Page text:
The premise is almost wholly unique in science fiction and literature in general. At the very least, it’s one of the most original and nuanced story premises around. The premise inspired an initial series, then a collection of preludes and sequels, and eventually spinoffs and variations by other authors. It was apparently a challenge to put it on the screen in the right way. Apple is using Troy Studios in Limerick, Ireland, to complete the ten episodes of the series. 

One thing this production has going for it is that some of the producers already have strong sci-fi and fantasy credentials, the most notable of whom is David S. Goyer, who previously worked on The Dark Knight. Josh Friedman, who left the project earlier this year but will retain executive producer credit, also headed up the Sarah Connor Chronicles series. Jonah Nolan of Interstellar was first tapped to write the series. 

Of course, none of those productions capture the conceptual scope of Foundation. In a strange way, the closest analog to Asimov’s work is Douglas Adams’ satirical Hitchhiker’s Guide to the Galaxy series, and comparison to Asimov there is self-consciously obvious. The key to that comparison lies in each author’s use (Asimov first and Adams in satire) of the Encyclopedia Galactica — an encyclopedia containing all knowledge in the known galaxy. Carl Sagan has a chapter in Cosmos dedicated to the concept, and Adams contrasts it with the more user-friendly Hitchhiker’s Guide. 

Back in 2014, when HBO first announced its intent to produce the series, Mark Strauss at Gizmodo described the significance of the project. What is fascinating about Foundation, Strauss wrote, is that it both epitomizes and defies science fiction as a genre. Although it’s a story of the “fall and rise of future galactic empires” the story “contains virtually none of the usual tropes that are associated with science fiction.” There are no aliens even though the characters are found across an entire galaxy. Society is neither utopian nor dystopian. The faster-than-light technology and other technological advances act “as the background, not the driver, of the plot.”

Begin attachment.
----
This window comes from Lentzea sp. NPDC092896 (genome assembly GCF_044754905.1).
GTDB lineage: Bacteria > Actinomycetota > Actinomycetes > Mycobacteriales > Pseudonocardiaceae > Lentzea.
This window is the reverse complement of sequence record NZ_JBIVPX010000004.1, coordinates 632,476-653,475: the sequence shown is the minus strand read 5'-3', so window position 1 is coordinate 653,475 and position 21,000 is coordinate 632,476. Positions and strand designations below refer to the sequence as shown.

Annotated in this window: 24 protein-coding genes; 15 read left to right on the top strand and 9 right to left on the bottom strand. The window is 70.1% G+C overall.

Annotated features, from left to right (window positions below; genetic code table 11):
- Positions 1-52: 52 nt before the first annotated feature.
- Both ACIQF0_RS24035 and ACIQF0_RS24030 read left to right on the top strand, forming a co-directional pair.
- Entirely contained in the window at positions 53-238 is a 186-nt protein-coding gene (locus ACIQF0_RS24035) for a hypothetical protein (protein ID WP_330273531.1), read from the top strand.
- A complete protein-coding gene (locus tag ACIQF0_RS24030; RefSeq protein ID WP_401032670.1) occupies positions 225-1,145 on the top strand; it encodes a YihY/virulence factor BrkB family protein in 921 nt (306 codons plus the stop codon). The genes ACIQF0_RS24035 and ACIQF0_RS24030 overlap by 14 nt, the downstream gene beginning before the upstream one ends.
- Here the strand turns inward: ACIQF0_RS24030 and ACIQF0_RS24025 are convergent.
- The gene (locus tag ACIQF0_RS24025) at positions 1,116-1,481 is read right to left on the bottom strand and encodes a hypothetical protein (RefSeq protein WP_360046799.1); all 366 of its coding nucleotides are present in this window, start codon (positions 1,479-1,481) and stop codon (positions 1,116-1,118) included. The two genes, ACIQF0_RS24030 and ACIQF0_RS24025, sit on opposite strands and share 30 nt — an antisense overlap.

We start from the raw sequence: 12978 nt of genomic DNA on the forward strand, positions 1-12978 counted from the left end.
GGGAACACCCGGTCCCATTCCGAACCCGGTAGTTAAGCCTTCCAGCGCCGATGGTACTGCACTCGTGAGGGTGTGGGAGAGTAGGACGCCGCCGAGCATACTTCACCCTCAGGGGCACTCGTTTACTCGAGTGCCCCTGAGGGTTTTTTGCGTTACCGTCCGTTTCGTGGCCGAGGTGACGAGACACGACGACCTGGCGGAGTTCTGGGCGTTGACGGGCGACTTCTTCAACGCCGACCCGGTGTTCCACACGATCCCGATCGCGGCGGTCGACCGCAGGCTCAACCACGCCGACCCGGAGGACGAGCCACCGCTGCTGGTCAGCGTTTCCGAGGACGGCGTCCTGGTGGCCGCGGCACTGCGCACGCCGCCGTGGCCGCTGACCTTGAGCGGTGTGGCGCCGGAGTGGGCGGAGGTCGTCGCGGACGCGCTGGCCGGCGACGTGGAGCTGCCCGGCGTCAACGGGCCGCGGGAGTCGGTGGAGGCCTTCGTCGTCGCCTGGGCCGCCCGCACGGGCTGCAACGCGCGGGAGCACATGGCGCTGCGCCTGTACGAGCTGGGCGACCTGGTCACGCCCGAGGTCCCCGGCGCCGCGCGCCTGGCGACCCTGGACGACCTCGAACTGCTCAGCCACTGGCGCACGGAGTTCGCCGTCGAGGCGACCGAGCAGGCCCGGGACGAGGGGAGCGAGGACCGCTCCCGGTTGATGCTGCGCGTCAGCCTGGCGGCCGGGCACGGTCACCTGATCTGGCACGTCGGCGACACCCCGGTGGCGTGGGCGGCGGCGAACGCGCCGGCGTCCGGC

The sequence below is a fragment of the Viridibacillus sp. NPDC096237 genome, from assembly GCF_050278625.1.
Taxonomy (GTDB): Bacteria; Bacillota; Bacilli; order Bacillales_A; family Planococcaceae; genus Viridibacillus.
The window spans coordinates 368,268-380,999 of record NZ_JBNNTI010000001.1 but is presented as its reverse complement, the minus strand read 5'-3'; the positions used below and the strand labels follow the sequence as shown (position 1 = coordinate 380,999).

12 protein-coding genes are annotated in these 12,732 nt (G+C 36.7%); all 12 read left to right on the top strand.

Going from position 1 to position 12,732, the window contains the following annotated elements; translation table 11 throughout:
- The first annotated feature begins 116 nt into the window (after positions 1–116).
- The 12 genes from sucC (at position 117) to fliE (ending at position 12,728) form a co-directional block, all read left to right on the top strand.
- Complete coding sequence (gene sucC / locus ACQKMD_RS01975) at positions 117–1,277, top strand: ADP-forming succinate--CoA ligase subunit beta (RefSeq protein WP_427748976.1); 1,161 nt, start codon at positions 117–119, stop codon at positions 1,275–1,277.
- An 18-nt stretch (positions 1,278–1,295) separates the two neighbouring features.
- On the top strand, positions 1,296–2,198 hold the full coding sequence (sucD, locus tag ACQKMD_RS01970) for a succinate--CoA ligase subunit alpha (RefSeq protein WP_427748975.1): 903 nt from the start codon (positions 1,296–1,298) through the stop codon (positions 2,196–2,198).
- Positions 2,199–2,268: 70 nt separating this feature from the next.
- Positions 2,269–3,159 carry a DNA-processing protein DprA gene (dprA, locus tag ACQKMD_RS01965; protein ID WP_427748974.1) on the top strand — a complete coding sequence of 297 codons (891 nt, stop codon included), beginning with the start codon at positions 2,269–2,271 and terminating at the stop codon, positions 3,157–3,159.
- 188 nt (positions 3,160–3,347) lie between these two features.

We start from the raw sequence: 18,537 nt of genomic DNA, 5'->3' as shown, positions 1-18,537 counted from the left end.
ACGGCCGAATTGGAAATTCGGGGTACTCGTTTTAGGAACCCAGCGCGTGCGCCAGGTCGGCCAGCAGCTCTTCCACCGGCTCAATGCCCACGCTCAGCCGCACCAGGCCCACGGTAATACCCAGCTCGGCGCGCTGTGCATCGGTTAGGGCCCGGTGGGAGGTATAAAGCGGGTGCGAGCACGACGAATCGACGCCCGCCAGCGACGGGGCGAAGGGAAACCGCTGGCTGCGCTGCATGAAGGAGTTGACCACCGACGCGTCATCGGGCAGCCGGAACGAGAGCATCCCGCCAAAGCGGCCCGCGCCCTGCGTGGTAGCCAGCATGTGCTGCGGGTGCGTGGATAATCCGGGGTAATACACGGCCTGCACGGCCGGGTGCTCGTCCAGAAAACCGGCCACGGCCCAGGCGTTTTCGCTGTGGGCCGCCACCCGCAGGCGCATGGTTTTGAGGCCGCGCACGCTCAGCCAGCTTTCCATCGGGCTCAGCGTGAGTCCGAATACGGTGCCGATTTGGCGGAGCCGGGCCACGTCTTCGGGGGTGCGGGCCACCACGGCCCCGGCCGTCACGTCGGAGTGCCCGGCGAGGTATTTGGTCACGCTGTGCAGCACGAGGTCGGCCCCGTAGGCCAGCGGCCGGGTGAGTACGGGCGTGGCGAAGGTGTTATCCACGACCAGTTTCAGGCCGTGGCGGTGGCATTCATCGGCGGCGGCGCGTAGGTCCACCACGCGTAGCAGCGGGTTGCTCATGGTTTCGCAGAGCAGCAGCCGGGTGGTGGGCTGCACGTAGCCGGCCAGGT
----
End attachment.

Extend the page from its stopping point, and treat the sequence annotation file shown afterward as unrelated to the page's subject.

Foundation’s psychohistorical theme is enduring and has influenced writers, musicians, social scientists, politicians, and others. While it’s doubtful that a television adaptation will do justice to the depth of its themes, I’m going to watch with an open mind.

The Impact of Ancient Encryption

Communication is an essential part of humanity, and, presumably, we need to be honest in most of our communicative acts in order for society to function. Yet, dishonest communication has often been a driver of history, and systemic communicative dishonesty — like encryption and cryptography — has been around for millennia. In fact, the development of this practice in the ancient world and humanity’s continuous engagement in it can be seen as a testament to the ingenuity and intellectual capacity of human thinking.